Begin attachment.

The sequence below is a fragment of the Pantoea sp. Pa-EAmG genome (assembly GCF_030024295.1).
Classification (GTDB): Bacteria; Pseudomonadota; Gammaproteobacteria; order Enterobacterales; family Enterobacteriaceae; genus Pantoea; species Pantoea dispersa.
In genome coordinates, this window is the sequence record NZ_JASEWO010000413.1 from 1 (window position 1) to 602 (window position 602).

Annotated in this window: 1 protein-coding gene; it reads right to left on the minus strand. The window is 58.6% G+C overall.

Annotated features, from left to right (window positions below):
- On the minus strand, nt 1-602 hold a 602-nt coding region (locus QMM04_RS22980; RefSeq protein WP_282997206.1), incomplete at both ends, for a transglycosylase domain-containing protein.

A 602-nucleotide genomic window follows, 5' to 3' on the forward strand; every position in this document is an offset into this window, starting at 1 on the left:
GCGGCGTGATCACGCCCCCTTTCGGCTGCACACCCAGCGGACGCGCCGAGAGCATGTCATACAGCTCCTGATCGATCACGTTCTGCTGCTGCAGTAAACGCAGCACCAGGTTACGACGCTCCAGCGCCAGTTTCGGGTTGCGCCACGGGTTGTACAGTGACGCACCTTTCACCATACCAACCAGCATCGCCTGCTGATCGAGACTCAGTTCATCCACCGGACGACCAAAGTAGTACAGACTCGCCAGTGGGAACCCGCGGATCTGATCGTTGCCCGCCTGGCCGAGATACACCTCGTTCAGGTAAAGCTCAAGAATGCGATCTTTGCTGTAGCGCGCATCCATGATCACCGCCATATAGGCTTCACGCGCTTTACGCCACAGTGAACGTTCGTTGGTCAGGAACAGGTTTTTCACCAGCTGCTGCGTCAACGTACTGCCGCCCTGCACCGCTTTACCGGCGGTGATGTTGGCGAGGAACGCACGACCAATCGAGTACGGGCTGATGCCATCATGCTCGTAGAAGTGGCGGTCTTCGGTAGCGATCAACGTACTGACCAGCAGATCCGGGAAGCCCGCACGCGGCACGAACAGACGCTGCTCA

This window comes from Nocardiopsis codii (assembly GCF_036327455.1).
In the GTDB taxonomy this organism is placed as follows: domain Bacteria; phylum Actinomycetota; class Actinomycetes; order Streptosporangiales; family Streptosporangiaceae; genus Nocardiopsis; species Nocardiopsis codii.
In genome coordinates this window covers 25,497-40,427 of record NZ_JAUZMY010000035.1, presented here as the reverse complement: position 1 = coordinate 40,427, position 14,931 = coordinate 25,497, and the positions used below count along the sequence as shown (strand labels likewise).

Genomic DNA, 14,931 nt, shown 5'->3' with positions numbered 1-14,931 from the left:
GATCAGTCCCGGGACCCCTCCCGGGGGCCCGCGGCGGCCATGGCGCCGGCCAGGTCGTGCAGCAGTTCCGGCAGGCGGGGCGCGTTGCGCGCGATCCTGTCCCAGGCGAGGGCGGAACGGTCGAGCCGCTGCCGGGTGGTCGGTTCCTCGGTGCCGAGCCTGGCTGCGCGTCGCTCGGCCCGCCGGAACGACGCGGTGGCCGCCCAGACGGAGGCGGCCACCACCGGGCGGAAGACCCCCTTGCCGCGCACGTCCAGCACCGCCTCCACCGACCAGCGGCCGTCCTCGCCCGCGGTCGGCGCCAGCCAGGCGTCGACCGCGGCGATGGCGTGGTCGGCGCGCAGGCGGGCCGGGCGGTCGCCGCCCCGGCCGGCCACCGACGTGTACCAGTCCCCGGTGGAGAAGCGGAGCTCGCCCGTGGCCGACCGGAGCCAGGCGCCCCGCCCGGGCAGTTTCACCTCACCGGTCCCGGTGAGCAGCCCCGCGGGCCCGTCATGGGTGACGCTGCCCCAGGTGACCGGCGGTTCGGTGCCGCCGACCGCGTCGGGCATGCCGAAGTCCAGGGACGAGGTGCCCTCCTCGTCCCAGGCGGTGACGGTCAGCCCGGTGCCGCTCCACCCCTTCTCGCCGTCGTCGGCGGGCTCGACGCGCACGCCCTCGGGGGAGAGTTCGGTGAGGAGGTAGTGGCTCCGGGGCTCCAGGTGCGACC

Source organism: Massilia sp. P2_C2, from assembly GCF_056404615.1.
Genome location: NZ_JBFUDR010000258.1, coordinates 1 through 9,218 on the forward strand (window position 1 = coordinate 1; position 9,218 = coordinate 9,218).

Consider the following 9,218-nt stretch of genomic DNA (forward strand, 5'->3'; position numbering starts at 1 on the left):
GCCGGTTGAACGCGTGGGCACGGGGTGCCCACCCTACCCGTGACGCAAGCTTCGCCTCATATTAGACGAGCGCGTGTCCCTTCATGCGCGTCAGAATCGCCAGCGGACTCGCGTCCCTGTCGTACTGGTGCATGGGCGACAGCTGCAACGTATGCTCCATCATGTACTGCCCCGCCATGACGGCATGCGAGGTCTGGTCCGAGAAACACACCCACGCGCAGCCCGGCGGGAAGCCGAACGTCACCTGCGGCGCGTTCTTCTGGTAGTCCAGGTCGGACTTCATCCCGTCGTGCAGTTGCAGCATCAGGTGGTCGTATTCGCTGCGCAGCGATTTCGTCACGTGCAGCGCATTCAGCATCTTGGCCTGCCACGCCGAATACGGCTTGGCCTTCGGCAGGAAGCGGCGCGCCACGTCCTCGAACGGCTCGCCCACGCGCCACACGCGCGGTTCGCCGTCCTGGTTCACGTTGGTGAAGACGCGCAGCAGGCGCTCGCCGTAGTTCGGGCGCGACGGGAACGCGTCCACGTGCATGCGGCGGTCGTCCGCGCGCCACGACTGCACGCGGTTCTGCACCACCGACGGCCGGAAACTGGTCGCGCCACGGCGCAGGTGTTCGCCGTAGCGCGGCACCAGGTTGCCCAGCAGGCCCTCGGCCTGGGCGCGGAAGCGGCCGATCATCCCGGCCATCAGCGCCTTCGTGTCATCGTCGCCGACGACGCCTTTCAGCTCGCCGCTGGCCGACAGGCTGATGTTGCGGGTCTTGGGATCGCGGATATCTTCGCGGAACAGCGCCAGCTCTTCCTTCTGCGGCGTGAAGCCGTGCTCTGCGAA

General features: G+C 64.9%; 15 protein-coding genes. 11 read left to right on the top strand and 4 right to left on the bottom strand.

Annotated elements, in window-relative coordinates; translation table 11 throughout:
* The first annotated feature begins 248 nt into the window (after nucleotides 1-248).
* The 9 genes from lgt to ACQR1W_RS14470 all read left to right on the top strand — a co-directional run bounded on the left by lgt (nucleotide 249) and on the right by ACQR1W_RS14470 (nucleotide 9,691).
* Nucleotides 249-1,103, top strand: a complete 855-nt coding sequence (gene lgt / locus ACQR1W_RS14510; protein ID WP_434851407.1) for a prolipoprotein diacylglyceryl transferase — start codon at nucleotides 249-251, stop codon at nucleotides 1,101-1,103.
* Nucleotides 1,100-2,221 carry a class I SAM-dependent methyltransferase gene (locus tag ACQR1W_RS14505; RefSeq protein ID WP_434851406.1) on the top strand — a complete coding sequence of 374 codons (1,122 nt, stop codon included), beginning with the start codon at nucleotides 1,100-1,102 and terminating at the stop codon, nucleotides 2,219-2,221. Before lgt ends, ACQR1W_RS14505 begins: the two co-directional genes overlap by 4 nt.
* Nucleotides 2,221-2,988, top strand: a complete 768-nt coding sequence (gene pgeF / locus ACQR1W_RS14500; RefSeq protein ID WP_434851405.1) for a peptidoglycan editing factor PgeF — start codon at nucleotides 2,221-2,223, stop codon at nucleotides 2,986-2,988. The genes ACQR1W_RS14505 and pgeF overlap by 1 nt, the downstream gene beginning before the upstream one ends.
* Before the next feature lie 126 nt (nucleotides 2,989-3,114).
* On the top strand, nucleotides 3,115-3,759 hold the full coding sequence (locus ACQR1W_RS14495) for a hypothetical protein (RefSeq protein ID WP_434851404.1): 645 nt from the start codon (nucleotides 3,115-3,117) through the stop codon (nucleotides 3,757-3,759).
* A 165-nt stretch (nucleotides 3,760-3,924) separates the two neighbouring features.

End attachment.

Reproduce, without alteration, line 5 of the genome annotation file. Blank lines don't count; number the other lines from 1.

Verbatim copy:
Annotated features, from left to right (window positions below):